During 2013, the Association supported Dr Elena Pavlova and Dr Katherine Aitchison to attend meetings throughout Europe. Here are their reports:
Dr Elen Pavlova writes I am a MD/PhD graduate and a research fellow in the Department of Medicine at the University of Cambridge, where I have been studying Gaucher disease with Professor Cox for several years.
I started my research and clinical work in Gaucher disease in the Moscow Research Centre for Children's Health where together with Russian colleagues we looked after children with Gaucher disease. I was fortunate to meet Susan Lewis and other members of the Gauchers Association to whom I am grateful for their gracious support of my research at Cambridge.
My present study focuses on studying hematological cancers in Gaucher disease. This study aims to understand why fatal lymphoma and myeloma complicate Gaucher disease. It promises to reveal more about the general mechanisms of lymphoma.
Many thanks for the award. I particpated in the Graduate Course 'Lysosomes and Lysosomal Diseases' which was held for graduate students and postdoctoral scientists. The course was a part of the 19th European Study Group on Lysosomal Diseases Workshop. The agenda was extremely fascinating and covered various aspects of lysosomal diseases. It was a great opportunity to hear the most recent findings and new directions in the LSD field.
It is fascinating how research into LSDs may contribute to our better understanding of fundamental biological processes and many other pathological conditions suggesting new prosective studies for research. This was a special experience for me and a wonderful chance to meet researchers with overlapping interests.
I am grateful to the Gauchers Association for granting me the Susan Lewis Memorial Award to support my attendance at this magnificant international meeting.
Dr Katherine Aitchison reports on the European Society of Gene and Cell Therapy Conference I am a PhD student at the University College London Institute of Child Health and for the last three years I have been working on developing gene therapy for the treatment of Type I Gaucher disease. Gene therapy works in the same way as bone marrow transplants but instead of using cells from a second person, the transplant consists of the patient's own cells which have been genetically corrected so that they contain a healthy copy of the glucocerebrosidase gene. This reduces the risk that the transplanted cells will be rejected or cause graft-versus-host diseases, as can happen with standard bond marrow transplantation. The genetic correction would be permanent as we would target the stem cells which are the foundation of the blood system and all cells which develp from these stem cells will carry the functional gene.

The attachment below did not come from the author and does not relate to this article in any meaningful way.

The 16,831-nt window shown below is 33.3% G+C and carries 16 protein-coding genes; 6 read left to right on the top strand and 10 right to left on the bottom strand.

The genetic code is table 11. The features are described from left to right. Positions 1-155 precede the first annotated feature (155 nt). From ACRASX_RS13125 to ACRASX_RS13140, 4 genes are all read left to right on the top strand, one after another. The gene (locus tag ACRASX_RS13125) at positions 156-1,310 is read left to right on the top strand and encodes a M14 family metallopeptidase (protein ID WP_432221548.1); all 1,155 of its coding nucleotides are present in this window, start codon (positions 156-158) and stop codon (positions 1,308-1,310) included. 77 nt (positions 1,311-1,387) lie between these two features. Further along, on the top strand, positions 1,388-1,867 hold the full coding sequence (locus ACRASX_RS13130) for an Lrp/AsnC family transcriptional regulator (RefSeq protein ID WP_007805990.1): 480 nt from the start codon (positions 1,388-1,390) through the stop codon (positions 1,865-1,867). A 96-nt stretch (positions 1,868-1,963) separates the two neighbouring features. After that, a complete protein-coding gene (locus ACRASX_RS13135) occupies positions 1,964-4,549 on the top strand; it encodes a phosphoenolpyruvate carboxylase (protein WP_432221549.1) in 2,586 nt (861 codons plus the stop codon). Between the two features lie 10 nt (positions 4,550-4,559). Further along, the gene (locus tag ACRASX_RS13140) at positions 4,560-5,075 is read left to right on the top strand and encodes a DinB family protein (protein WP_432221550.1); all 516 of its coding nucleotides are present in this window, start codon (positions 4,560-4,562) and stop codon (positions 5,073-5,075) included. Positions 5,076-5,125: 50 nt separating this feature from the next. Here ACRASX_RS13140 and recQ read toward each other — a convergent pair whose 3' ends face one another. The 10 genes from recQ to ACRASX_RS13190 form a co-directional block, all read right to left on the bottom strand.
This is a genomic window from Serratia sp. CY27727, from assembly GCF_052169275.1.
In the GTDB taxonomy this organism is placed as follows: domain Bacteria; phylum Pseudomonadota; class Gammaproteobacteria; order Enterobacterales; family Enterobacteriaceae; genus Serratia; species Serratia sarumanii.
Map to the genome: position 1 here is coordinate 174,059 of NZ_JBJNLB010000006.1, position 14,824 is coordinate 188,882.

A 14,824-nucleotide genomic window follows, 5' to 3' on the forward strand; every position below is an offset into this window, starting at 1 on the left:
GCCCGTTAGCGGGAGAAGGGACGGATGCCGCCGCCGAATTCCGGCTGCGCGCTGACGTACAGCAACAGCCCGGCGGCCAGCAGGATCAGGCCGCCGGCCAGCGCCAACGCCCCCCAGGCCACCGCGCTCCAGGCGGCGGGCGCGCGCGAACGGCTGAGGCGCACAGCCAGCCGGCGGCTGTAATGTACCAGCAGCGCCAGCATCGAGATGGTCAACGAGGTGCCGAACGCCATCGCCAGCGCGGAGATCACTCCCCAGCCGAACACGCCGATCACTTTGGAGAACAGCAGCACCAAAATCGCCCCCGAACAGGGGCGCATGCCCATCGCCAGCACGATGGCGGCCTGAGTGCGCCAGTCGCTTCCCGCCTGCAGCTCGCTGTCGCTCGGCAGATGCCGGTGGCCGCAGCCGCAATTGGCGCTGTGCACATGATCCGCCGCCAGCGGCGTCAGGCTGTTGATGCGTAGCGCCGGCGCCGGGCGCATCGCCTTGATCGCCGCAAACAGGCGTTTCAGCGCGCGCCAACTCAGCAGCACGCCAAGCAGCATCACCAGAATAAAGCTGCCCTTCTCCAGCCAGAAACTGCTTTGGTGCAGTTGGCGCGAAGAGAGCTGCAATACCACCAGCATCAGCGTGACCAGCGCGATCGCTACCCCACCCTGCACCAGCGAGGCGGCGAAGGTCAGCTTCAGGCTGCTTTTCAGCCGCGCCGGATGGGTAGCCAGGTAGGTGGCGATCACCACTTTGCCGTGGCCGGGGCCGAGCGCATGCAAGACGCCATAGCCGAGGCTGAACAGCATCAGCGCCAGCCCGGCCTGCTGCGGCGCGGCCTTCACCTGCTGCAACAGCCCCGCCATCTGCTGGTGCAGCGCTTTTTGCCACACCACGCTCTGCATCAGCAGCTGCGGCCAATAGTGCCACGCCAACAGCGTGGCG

This year I was lucky enough to obtain a grant from the Susan Lewis Memorial Fund which allowed me to travel to Madrid for the annual European Society of Gene and Cell Therapy (ESGCT) meeting attended by almost a thousand scientists and clinicians. Over the four days I attended talks by some of the world leaders in the field of gene therapy and I heard some very encouraging data regarding clinical trials and pre-clinical work which demonstrated how far the field has come in the last few years.
I was chosen to present a poster at the conference in order to communicate the work that I am involved with and I was fortunate enough to speak to members of other groups also working on gene therapy for Gaucher disease. This allowed me to see the strategies they are employing, discuss their progress and try to find solutions to problems common between the groups. In addition to Gaucher disease, several presentations focused on gene therapy for other lysosomal storage disorders (LSDs) and because of the similarities between many of the LSDs it is possible to apply what they have learnt from their work to my own project and thereby develop my own work. It was also very interesting to get an idea of the wider gene and cell therapy field and see some incredibly innovative technologies being developed around the world and the novel methods for treating diseases which are being investigated. It's a very exciting time to be working in the field of gene therapy an seeing the promise of targeted treatment become a reality with many successful clinical trials.
I would like to thank the trustees of the Susan Lewis Memorial Fund for giving me the chance to attend this meeting and benefit from hearing the many impressive speakers.